How do you go to the bathroom in space?
There are two systems, the target and Mr Thirsty. The target is for number two which looks like a traditional toilet but has a vacuum to suck everything away. Mr Thirsty is more like a tube and each astronaut has their own cup. Everything is sucked away to be reused in the purification system.
What will you miss the most about life on Earth when you’re in space?
I will miss my family and friends the most of course, but I will also miss the nature feel of the earth, such as the trees and oceans.
How would you communicate with people back home? How often will you be able to do this?
There is WiFi on Mars. We will be able to talk to our families and mission control at home. However, there will be a time delay between messages. I’m imagining and longing for a time when we can just pick up the phone and video call our family and friends to show them the incredible place we’re in.
How long are you likely to be able to walk around on Mars before having to go back into the space craft? What kind of surface are you expecting?
Currently space walks can last around seven to eight hours before we have to go back inside. It all depends on what experiments we will be conducting. We are expecting Mars to have soil with iron, and that it will be fairly thin.
Do you expect to find life on Mars? If so, what form do you think this will take?
I think that if there is any it will be bacterial life. There is liquid water, ice, and steam on Mars so it’s possible! It’s a hugely exciting time for space travel, and whether there’s life on Mars or not, the possibility that we’ll be able to travel there thanks to the leaps and bounds we’re making in technology and innovation is amazing. That’s why I’ve helped Horizn with this project, to look at how we can make space tourism seamless in the most practical sense.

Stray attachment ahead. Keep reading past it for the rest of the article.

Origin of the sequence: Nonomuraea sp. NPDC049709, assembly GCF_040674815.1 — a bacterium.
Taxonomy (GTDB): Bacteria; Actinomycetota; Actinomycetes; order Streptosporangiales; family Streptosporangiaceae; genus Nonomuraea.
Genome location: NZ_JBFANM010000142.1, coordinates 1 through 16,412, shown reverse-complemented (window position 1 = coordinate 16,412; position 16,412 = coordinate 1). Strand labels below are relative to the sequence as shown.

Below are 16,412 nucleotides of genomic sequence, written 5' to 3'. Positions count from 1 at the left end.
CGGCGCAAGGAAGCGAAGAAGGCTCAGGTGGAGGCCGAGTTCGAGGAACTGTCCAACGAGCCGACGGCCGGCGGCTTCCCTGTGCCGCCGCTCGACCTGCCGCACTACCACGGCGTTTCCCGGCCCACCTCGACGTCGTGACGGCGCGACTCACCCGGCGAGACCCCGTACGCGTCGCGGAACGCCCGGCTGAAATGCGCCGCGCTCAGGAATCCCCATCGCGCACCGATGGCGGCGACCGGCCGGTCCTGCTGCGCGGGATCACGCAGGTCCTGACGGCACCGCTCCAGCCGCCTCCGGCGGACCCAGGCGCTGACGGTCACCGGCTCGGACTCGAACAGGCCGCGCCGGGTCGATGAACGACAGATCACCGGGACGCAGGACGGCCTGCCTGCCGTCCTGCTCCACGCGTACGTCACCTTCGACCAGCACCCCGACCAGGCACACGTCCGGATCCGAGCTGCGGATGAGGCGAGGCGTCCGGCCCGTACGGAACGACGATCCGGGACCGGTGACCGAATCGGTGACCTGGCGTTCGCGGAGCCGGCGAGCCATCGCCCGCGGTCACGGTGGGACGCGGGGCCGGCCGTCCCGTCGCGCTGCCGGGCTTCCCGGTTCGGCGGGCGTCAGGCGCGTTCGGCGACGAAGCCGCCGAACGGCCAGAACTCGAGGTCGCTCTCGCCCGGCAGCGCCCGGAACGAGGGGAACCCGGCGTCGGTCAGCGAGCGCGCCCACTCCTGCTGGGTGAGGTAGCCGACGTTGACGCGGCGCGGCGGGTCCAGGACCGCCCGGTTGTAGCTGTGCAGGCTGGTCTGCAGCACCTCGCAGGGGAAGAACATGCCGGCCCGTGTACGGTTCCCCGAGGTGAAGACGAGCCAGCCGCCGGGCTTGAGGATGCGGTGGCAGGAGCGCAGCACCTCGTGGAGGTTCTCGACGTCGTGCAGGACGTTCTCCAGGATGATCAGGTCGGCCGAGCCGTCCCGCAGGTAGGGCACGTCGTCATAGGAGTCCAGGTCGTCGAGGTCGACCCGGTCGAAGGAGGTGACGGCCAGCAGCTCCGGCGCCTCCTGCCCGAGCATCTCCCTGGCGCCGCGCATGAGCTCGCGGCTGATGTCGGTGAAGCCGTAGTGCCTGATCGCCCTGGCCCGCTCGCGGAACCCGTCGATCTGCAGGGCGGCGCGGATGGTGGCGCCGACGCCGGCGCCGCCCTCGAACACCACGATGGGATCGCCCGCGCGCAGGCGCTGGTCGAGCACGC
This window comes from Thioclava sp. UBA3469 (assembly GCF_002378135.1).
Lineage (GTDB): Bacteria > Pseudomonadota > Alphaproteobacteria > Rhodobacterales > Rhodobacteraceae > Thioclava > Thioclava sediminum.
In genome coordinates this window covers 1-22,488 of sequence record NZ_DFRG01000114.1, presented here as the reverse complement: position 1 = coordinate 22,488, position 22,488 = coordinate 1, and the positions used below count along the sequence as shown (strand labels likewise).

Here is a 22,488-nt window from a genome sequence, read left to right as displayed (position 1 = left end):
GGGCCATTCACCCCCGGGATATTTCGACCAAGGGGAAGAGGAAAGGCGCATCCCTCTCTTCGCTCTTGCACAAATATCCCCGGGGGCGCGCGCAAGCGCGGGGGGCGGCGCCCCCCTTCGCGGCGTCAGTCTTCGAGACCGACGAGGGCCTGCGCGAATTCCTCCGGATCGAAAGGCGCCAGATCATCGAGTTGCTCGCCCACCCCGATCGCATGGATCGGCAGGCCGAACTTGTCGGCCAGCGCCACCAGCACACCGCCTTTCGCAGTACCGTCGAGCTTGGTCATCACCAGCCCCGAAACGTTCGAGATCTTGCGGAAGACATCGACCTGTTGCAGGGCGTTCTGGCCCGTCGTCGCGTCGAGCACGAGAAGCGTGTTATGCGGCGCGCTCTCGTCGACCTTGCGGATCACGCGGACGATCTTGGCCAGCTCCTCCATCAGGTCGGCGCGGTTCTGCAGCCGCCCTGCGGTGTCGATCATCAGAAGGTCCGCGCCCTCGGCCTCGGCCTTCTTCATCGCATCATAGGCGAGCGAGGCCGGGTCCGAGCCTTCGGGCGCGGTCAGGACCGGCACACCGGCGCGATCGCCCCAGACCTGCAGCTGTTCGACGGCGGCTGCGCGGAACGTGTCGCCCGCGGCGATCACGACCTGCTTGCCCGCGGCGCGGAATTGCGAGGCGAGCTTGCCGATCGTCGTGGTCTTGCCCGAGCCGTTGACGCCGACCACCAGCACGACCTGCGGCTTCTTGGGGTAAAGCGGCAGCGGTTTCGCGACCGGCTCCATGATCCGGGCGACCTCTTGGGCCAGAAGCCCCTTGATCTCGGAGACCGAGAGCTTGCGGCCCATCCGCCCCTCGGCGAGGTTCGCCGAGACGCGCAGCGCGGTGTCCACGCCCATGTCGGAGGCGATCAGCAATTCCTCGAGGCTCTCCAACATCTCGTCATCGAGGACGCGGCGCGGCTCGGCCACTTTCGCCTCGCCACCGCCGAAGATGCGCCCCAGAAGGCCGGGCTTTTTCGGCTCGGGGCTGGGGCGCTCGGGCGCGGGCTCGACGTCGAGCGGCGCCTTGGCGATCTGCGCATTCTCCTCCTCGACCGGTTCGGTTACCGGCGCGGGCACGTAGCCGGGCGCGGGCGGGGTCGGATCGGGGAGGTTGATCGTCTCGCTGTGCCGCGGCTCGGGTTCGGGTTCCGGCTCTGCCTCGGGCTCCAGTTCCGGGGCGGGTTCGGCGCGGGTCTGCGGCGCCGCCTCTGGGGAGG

Would you ever consider permanently relocating to Mars?
I would consider it if it was the only option. However, I think that the first missions will want to bring back soil and rocks for further experimenting.
What would be your message to other young girls who want to follow in your footsteps?
I would tell any girl to start pursuing their dream from an early age, whether they’re interested in becoming an astronaut or having a career in STEM or maybe in something completely different. I would never have thought I’d be where I am today, but it’s so important to talk about your dreams and start looking into them as soon as you can. Never give up on them, and never think they’re too crazy.
At three years old, saying I wanted to be an astronaut and travel to Mars was the craziest thing I could say. But now it’s becoming more and more of a reality, which is amazing.
Alyssa Carson teamed up with Horizn Studios to create Horizn ONE, the world’s first luggage for space travel. You can find out more here.
This interview has been edited for clarity and length
Images: Horizn Studios, Getty